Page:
Peterson is one of four drummers appearing on the GenNext release. Student drummers Julian Pardo (“Uranus,” “Pensativa,” “Ms. BC”) and Karol Zabka (“Free For All,” “For Paul”) play alongside him, recreating the two-drummer chemistry he shared with Blakey in 1983. Pardo and Zabka are the drumming tandem on “Little Man,” which has Peterson playing trumpet. A third student, Jas Kayser, now touring with Lenny Kravitz, is the lone drummer on “Egyptian Dune Dance,” which showcases Peterson on a lovely cornet solo.

“All these kids have inspired me in ways that aren’t always easy to put into words,” the bandleader says. “The precision and accuracy come from their willingness to show up for rehearsals. They put in 50 hours of rehearsal over eight weeks. And when I was either on the road or was dealing with medical issues, they would rehearse and hold sectionals without me. That’s dedication. That’s what being a band is all about. So, now the big band exists as a subculture at Berklee. And it don’t sound like no damn college band.”

Peterson also is actively gigging with his potent Aggregate Prime quintet, featuring tenor saxophone titan Gary Thomas, guitarist Mark Whitfield, his son Davis Whitfield on piano and Peterson’s former Betty Carter bandmate Curtis Lundy on bass. “It’s important for me as an artist to have this other expression that you hear, with Aggregate Prime going on at the same time as the big band,” he explains. “[My] label’s job is to present both aspects. The symbol of the label, that yin-yang insignia, is what it’s all about.”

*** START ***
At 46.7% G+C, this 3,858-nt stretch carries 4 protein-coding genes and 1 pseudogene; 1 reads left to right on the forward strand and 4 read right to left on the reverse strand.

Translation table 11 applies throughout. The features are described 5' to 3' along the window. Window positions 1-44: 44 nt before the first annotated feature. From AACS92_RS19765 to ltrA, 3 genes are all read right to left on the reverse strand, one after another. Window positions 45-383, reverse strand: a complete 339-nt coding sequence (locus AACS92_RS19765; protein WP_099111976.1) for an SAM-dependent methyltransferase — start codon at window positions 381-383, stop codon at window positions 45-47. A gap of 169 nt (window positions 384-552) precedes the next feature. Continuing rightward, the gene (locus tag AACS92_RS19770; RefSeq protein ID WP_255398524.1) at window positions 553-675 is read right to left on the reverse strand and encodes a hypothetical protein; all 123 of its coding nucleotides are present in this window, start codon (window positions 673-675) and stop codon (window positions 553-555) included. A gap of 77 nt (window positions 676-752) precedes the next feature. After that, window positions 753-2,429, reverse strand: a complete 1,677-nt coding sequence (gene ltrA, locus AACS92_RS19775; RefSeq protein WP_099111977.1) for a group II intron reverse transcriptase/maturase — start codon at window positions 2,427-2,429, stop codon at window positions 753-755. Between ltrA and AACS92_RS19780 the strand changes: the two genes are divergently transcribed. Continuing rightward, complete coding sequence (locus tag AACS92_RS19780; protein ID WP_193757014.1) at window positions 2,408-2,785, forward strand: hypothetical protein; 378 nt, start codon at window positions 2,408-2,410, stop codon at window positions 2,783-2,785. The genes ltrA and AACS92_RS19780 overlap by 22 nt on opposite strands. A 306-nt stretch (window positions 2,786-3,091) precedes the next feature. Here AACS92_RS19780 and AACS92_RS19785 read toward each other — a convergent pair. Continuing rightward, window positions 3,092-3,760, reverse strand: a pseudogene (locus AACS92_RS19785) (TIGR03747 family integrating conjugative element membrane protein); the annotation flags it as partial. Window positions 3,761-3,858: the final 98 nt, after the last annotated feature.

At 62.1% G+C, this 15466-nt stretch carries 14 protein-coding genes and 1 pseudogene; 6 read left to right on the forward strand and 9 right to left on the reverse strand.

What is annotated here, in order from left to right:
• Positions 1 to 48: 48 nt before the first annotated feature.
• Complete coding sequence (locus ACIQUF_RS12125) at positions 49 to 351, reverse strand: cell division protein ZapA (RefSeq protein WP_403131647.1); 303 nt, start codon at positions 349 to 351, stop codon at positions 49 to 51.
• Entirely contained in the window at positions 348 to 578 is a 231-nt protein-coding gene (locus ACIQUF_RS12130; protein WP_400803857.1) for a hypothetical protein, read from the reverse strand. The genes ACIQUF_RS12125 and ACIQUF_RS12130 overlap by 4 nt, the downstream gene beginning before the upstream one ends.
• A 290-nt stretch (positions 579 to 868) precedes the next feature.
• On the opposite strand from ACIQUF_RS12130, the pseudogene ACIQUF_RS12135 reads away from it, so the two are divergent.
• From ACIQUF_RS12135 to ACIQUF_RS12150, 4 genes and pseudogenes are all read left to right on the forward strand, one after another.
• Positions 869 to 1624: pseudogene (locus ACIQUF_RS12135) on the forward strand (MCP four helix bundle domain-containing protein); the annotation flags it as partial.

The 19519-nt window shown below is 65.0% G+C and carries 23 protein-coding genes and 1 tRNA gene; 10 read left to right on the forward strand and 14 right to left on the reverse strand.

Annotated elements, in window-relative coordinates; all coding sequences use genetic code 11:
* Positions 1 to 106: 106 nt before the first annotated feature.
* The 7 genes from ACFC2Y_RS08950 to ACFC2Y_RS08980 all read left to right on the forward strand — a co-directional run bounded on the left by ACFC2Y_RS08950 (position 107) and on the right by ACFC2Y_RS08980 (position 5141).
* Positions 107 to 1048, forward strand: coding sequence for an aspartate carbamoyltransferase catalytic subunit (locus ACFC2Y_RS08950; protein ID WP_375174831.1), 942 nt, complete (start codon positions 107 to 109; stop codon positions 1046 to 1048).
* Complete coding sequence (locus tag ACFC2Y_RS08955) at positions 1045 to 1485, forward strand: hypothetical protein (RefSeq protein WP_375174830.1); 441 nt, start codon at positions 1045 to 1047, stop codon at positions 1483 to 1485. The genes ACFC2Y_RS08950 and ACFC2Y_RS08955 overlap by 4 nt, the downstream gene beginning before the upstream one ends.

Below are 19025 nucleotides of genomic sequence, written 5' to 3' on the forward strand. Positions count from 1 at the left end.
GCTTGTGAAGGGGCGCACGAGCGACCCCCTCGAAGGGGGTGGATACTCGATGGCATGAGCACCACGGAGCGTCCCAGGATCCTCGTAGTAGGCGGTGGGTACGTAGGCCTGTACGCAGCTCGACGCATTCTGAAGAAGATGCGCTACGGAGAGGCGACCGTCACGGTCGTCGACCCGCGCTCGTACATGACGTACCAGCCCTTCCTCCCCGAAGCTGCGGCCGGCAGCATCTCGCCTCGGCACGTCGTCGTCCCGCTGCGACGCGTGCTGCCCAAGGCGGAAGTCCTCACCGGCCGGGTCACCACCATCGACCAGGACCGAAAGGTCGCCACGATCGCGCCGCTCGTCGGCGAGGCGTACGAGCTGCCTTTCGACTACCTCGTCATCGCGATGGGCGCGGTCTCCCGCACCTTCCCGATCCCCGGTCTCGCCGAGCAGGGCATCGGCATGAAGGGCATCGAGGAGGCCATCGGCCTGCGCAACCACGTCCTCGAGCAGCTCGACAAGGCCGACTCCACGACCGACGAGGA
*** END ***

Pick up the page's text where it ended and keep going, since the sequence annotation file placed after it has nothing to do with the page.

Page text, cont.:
Both big band and quintet recordings represent different aspects of Peterson’s voracious musical appetite. “There’s a demographic that wishes I’d stop doing tributes to Art Blakey,” he confides. “But that’s OK, because there’s enough of a demographic that appreciates it. So, for those who want to hear the contemporary, cutting-edge, post-Messengers thoughts of Ralph Peterson, I give you Aggregate Prime featuring Gary Thomas, one of my three favorite saxophone players who are still alive. And he’s the baddest flute player on the planet. Period.”

Thomas demonstrates monster flute chops on the first track to Aggregate Prime’s Inward Venture, a recreation of Eric Dolphy’s “Gazzelloni” (named after classical flutist Severino Gazzelloni), which originally appeared on Dolphy’s 1964 Blue Note classic Out To Lunch. The younger Whitfield impresses on hard-swinging uptempo fare, like Lenny White’s “L’s Bop” and Andrew Hill’s “Venture Inward” (from the pianist’s 1968 Blue Note album Grass Roots), while his father distinguishes himself with fleet-fingered picking throughout Inward Venture. “The real surprise in this group is Davis Whitfield,” the leader says. “He sounds like a cross between John Hicks and McCoy Tyner with a little bit of Andrew Hill thrown in.”

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November 2021